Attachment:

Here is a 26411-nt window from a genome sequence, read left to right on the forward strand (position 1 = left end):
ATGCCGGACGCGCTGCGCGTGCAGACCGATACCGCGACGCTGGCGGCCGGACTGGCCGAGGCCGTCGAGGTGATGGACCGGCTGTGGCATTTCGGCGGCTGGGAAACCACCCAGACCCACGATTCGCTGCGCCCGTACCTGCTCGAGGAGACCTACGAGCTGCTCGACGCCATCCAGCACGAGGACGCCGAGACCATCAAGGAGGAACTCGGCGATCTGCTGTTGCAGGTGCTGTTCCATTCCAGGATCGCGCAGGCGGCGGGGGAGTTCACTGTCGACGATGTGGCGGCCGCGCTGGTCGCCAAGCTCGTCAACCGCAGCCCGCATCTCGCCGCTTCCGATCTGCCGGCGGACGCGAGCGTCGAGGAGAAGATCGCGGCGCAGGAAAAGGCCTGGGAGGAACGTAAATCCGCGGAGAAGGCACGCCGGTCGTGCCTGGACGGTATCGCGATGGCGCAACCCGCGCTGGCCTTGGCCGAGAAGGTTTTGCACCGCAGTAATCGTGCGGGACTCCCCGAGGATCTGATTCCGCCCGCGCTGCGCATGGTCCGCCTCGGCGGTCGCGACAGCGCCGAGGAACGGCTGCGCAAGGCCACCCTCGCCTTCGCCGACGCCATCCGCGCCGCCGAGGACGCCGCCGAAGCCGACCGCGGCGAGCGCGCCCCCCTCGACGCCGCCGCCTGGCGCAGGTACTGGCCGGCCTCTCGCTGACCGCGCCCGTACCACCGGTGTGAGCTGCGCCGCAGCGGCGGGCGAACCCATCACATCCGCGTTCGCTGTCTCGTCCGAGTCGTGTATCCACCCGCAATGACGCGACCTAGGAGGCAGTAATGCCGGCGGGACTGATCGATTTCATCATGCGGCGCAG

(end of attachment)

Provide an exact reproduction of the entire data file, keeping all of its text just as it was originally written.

Here is a 26411-nt window from a genome sequence, read left to right on the forward strand (position 1 = left end):
ATGCCGGACGCGCTGCGCGTGCAGACCGATACCGCGACGCTGGCGGCCGGACTGGCCGAGGCCGTCGAGGTGATGGACCGGCTGTGGCATTTCGGCGGCTGGGAAACCACCCAGACCCACGATTCGCTGCGCCCGTACCTGCTCGAGGAGACCTACGAGCTGCTCGACGCCATCCAGCACGAGGACGCCGAGACCATCAAGGAGGAACTCGGCGATCTGCTGTTGCAGGTGCTGTTCCATTCCAGGATCGCGCAGGCGGCGGGGGAGTTCACTGTCGACGATGTGGCGGCCGCGCTGGTCGCCAAGCTCGTCAACCGCAGCCCGCATCTCGCCGCTTCCGATCTGCCGGCGGACGCGAGCGTCGAGGAGAAGATCGCGGCGCAGGAAAAGGCCTGGGAGGAACGTAAATCCGCGGAGAAGGCACGCCGGTCGTGCCTGGACGGTATCGCGATGGCGCAACCCGCGCTGGCCTTGGCCGAGAAGGTTTTGCACCGCAGTAATCGTGCGGGACTCCCCGAGGATCTGATTCCGCCCGCGCTGCGCATGGTCCGCCTCGGCGGTCGCGACAGCGCCGAGGAACGGCTGCGCAAGGCCACCCTCGCCTTCGCCGACGCCATCCGCGCCGCCGAGGACGCCGCCGAAGCCGACCGCGGCGAGCGCGCCCCCCTCGACGCCGCCGCCTGGCGCAGGTACTGGCCGGCCTCTCGCTGACCGCGCCCGTACCACCGGTGTGAGCTGCGCCGCAGCGGCGGGCGAACCCATCACATCCGCGTTCGCTGTCTCGTCCGAGTCGTGTATCCACCCGCAATGACGCGACCTAGGAGGCAGTAATGCCGGCGGGACTGATCGATTTCATCATGCGGCGCAG